A Year’s Support for Renaissance Music at the Parish of Santissima Trinita Dei Pellegrini, Rome

Project location: ITALY, Rome
Project start date: June 2012 - Project end date: December 2012
Project number: 2012-036
Beneficiary: Parrocchia Personale della SS. Trinità dei Pellegrini

 

Over the period January to December 2012 the Nando Peretti Foundation has assisted the Roman Parish of Trinità dei Pellegrini to continue to provide a high level of sacred music to the community in Rome on a regular basis. The Foundation has sponsored the execution of Renaissance and Baroque liturgical music within the religious context and setting that originally inspired it. The Foundation's support is aiding the Parish to keep alive a genre of music that embraces some of the most important composers of the sixteenth, seventeenth, and eighteenth centuries.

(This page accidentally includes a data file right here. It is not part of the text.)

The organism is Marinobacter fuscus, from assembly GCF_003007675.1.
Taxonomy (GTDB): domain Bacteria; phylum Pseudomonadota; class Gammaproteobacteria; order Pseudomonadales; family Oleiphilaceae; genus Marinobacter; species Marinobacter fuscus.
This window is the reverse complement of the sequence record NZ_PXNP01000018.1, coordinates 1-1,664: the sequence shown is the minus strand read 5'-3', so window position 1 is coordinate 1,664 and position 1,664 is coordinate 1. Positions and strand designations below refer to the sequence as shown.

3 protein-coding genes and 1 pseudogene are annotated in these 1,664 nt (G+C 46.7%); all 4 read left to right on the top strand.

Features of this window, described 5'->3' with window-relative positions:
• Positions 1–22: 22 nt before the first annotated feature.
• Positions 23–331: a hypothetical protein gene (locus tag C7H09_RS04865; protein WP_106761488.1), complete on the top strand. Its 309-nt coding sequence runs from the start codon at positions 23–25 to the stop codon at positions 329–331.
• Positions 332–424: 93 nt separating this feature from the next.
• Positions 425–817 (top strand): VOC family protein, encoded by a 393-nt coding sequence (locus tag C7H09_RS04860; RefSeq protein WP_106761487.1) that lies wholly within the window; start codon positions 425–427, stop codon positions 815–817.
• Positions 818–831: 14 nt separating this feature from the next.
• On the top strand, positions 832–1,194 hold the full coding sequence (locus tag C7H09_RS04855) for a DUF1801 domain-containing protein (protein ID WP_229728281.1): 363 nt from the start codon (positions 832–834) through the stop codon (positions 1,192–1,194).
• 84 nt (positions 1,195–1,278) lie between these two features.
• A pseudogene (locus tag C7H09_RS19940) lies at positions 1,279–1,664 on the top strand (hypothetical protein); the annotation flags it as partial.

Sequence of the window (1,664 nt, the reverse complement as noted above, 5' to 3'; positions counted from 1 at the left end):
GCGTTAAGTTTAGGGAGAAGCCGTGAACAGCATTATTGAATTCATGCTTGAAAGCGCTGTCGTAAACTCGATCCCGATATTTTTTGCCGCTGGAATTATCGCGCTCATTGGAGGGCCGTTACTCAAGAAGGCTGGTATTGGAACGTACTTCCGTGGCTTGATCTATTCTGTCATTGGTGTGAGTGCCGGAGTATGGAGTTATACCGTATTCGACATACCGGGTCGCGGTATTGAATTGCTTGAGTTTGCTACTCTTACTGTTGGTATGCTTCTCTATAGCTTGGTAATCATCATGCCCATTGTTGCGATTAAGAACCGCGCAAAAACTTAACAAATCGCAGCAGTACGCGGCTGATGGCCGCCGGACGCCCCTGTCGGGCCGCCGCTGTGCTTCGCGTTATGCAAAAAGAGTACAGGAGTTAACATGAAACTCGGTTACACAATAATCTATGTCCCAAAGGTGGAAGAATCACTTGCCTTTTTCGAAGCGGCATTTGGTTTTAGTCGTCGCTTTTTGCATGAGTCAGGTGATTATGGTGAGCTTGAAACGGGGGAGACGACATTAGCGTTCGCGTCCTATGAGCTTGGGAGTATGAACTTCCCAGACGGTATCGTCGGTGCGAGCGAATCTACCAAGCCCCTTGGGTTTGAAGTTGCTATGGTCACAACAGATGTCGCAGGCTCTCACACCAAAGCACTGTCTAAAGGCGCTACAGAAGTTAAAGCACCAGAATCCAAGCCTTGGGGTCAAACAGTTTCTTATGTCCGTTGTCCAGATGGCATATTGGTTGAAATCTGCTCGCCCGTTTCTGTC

All over Europe significant sponsorship is behind the conservation and restoration of church architecture and other religious art, paintings, sculpture, etc. Secular governments and large corporations finance the conservation of both church buildings and church art on a large scale even when these art forms are still functioning within their original religious context as places and objects connected with Catholic worship and liturgy. The situation with sacred music, however, is different. It often finds sponsorship for study and execution when it is abstracted from its original religious function and presented as a concert program. The Nando Peretti Foundation has taken a ground breaking step in sponsorship with this project. The Foundation is supporting sacred music as a functioning art form still connected with the force which inspired it-re-connected with its religious dimension. Thanks to the Nando Peretti Foundation, sacred music is being preserved together with architecture and other visual arts within a living religious context. Re-connecting this art form with the world which generated it is making a number of contributions to the cultural life of Rome and the world beyond; it is helping musicians and musicologists understand the liturgical origins and inspiration of sacred music; it is nurturing the spiritual and cultural life of a wide public both in Rome and elsewhere; it is demonstrating that sacred music together with the visual arts deserves patronage and sponsorship in a way that permits it to remain connected to, and vitalized by, its religious milieu.


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